She felt like a black hole—imploding on herself. She sucked in words and books, thoughts and feelings, Motown and tunes that made her legs shake and turned them into density; a large amount of matter condensed into a small space—any thing, anything, but nothing—a gravitational field so strong not even light could escape.


Read the stop signs before the point of no return.


But there are no hitchhiker’s guide to the galaxy, just a lot of stumbling in front of us (or is it behind us?)—time is relative. There are still first kisses before heartbreak, moments where you get lost in a record and the beauty of a moment before the needle sticks. But sometimes first kisses are last kisses. And sometimes the record keeps spinning.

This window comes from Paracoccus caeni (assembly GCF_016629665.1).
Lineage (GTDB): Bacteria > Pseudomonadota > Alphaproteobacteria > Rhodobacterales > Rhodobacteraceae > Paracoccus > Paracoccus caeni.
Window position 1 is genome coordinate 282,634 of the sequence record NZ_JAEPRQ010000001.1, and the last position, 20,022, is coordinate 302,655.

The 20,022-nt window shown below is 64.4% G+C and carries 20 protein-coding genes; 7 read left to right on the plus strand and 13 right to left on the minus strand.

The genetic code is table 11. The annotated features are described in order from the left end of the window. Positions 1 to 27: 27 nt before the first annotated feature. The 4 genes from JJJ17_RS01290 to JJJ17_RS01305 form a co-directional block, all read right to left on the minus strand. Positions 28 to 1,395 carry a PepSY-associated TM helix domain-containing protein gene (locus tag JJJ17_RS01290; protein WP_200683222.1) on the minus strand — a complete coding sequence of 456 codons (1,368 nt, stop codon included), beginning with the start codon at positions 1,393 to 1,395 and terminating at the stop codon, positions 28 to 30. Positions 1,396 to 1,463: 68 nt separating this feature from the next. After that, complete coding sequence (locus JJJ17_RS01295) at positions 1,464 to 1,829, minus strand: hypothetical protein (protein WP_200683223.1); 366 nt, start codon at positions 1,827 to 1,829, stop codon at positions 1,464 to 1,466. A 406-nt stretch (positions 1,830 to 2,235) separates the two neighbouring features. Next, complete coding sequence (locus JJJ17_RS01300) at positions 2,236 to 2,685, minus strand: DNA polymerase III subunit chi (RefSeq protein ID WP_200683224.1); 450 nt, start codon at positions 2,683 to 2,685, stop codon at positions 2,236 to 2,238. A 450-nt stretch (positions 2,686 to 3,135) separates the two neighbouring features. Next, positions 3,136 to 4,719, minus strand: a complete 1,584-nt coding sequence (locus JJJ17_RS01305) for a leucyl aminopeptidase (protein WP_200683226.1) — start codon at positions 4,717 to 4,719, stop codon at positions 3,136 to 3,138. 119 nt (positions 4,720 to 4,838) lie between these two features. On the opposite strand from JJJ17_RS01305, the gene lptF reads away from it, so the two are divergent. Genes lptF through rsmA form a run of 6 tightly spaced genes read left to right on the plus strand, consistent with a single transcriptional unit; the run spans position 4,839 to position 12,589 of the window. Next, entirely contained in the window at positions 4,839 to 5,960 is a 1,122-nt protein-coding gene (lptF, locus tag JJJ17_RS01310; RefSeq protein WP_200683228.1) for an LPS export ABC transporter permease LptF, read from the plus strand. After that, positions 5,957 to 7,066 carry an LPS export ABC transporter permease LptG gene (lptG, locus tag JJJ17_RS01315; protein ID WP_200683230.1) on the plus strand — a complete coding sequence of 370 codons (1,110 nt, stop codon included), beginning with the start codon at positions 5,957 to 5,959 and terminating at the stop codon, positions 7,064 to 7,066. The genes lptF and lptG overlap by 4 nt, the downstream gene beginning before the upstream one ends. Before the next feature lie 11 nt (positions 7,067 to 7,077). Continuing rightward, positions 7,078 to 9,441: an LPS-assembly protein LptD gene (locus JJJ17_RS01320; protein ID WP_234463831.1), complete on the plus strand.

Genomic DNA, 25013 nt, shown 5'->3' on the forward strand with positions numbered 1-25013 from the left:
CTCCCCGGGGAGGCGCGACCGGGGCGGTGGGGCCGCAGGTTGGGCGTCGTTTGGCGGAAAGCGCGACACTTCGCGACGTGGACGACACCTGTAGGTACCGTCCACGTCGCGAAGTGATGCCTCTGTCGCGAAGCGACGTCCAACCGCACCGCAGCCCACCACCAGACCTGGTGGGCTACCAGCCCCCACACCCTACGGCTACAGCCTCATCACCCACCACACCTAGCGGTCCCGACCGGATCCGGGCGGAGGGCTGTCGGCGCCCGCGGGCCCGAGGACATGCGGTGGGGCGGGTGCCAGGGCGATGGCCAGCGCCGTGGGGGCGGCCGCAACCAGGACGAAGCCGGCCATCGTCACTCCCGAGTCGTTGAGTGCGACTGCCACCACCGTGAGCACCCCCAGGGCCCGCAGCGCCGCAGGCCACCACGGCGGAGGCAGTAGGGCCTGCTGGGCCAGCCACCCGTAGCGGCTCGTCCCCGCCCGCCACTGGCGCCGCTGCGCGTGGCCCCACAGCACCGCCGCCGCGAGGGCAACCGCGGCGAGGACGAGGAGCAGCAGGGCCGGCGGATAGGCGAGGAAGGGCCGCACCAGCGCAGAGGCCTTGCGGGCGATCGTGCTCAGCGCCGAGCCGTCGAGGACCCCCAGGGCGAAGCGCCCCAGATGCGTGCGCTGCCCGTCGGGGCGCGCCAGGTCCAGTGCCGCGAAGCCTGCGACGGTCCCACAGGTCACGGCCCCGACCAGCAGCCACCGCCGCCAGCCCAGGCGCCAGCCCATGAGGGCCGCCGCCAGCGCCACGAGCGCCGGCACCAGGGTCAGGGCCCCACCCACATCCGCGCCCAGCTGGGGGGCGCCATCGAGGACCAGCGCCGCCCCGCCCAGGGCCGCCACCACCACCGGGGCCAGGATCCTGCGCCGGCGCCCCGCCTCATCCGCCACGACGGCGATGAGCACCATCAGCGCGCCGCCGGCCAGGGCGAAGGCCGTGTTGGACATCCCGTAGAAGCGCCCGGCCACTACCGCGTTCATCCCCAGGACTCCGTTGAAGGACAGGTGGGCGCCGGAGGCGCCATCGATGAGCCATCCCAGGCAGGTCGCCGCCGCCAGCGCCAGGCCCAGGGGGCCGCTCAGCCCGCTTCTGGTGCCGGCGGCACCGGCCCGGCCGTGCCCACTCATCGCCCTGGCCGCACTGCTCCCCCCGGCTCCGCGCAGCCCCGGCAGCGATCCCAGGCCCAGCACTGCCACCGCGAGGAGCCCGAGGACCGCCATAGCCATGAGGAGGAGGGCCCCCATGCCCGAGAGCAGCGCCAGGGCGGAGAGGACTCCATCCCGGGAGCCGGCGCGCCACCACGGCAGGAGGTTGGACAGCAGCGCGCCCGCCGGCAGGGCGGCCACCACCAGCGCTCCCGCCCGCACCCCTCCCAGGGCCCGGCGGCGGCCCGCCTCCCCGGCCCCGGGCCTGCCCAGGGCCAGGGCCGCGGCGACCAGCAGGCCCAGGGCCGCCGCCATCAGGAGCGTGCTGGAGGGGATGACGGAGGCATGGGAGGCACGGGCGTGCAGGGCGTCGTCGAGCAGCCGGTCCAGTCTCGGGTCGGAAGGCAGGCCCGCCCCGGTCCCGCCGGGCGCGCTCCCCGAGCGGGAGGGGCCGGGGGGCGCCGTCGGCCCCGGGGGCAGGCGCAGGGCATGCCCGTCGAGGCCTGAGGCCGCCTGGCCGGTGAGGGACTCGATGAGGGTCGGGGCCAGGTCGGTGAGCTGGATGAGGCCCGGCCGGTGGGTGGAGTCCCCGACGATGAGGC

Beware event horizons.


There was no stop before go, she was accumulating mass and hiding it. Scientists were baffled. She is not something to be observed directly; one must infer her presence.  It’s the careful gaze you give a deer before it bolts; you always sense it’s presence before you see it, before eye contact—there is no going back once seen. And it all started for her in the quietude of a morning, green grass and blackberry brambles, drenched in the night before like an impromptu skinny dip, her feelings for him began to collapse into themselves and pull inward.


She was pulling.


She was pooling. 


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